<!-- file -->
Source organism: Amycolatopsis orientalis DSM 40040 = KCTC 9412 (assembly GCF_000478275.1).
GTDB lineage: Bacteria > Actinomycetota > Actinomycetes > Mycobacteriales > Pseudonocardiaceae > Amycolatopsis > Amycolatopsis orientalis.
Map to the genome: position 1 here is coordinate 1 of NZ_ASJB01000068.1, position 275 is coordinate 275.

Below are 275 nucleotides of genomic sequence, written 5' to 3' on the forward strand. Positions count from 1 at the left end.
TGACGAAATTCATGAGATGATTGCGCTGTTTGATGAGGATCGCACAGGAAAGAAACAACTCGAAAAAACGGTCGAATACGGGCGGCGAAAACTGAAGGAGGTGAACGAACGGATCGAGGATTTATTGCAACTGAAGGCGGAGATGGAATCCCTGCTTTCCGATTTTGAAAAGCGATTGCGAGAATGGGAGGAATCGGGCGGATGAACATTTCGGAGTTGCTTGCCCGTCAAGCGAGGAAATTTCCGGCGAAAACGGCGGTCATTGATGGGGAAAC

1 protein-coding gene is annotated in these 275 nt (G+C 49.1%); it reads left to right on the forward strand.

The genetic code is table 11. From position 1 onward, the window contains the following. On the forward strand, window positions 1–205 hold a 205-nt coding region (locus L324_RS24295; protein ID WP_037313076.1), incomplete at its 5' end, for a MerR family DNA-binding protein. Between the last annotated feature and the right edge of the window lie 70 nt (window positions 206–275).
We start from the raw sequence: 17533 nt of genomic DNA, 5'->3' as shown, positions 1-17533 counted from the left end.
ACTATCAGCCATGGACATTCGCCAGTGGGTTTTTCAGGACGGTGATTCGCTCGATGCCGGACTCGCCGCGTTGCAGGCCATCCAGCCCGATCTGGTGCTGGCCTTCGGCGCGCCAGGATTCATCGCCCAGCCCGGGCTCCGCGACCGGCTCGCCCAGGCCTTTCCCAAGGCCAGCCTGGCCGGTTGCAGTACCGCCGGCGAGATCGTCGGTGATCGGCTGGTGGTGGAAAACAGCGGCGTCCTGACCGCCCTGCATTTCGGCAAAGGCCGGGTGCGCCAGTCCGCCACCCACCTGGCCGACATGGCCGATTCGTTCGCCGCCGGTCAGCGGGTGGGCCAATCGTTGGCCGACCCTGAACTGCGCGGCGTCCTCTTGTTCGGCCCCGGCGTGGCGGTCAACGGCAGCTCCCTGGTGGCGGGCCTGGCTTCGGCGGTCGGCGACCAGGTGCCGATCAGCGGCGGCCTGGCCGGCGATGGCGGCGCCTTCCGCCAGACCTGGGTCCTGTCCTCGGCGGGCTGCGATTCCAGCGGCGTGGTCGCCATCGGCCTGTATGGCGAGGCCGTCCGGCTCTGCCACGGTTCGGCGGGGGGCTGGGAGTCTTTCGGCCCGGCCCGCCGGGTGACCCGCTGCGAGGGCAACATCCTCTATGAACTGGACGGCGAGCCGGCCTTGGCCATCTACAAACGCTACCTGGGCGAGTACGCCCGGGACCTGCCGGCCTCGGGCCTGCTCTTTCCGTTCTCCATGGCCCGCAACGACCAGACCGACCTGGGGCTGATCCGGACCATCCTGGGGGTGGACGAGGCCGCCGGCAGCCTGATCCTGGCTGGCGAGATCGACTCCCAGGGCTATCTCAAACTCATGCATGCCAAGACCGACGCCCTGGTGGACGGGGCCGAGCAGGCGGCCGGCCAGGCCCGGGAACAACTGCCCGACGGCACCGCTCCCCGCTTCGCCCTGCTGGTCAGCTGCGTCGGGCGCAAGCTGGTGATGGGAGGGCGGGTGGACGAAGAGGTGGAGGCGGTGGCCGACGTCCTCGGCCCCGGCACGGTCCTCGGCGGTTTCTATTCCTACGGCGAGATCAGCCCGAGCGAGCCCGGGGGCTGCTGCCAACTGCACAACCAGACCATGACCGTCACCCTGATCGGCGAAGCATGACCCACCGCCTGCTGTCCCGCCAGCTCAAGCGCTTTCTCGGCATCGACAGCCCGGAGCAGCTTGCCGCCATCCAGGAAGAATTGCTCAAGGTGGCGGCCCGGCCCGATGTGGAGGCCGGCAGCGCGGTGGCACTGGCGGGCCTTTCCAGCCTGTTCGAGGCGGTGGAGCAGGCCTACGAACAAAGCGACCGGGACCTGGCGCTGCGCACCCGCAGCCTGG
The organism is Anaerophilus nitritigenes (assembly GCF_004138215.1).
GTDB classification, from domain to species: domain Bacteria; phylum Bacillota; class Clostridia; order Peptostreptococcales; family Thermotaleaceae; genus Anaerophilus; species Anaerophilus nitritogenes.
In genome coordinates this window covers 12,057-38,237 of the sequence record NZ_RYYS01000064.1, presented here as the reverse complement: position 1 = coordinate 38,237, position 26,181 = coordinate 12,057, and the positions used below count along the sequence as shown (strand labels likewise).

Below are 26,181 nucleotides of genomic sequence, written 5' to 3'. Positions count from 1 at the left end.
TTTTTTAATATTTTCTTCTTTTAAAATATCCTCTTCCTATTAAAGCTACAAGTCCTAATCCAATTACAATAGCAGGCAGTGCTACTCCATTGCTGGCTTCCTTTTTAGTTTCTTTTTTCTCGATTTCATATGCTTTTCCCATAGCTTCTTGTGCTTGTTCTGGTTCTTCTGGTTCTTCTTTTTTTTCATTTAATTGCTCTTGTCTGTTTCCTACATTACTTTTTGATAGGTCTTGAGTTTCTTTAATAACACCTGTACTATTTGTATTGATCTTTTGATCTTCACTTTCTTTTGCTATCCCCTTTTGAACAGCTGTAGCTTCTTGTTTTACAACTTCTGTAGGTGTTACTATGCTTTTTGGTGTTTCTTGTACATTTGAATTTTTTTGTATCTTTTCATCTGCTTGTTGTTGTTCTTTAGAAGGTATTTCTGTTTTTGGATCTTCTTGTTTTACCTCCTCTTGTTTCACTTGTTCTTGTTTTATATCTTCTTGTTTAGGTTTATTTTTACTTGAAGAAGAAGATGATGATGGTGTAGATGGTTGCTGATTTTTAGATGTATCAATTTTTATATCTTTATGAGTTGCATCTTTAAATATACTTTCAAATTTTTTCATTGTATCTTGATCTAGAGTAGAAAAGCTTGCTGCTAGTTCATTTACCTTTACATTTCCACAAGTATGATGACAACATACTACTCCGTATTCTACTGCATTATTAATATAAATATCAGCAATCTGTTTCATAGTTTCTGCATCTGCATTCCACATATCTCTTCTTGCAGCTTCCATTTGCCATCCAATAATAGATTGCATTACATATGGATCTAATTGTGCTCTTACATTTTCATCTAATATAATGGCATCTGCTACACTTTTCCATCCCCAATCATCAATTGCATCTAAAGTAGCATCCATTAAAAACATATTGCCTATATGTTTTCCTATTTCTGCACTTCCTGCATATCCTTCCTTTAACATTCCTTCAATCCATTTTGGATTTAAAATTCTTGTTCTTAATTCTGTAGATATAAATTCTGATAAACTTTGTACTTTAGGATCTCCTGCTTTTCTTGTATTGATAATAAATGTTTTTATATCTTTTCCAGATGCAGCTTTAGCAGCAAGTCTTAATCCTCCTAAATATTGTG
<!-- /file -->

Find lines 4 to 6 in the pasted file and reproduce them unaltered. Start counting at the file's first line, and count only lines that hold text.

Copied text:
Below are 275 nucleotides of genomic sequence, written 5' to 3' on the forward strand. Positions count from 1 at the left end.
TGACGAAATTCATGAGATGATTGCGCTGTTTGATGAGGATCGCACAGGAAAGAAACAACTCGAAAAAACGGTCGAATACGGGCGGCGAAAACTGAAGGAGGTGAACGAACGGATCGAGGATTTATTGCAACTGAAGGCGGAGATGGAATCCCTGCTTTCCGATTTTGAAAAGCGATTGCGAGAATGGGAGGAATCGGGCGGATGAACATTTCGGAGTTGCTTGCCCGTCAAGCGAGGAAATTTCCGGCGAAAACGGCGGTCATTGATGGGGAAAC

1 protein-coding gene is annotated in these 275 nt (G+C 49.1%); it reads left to right on the forward strand.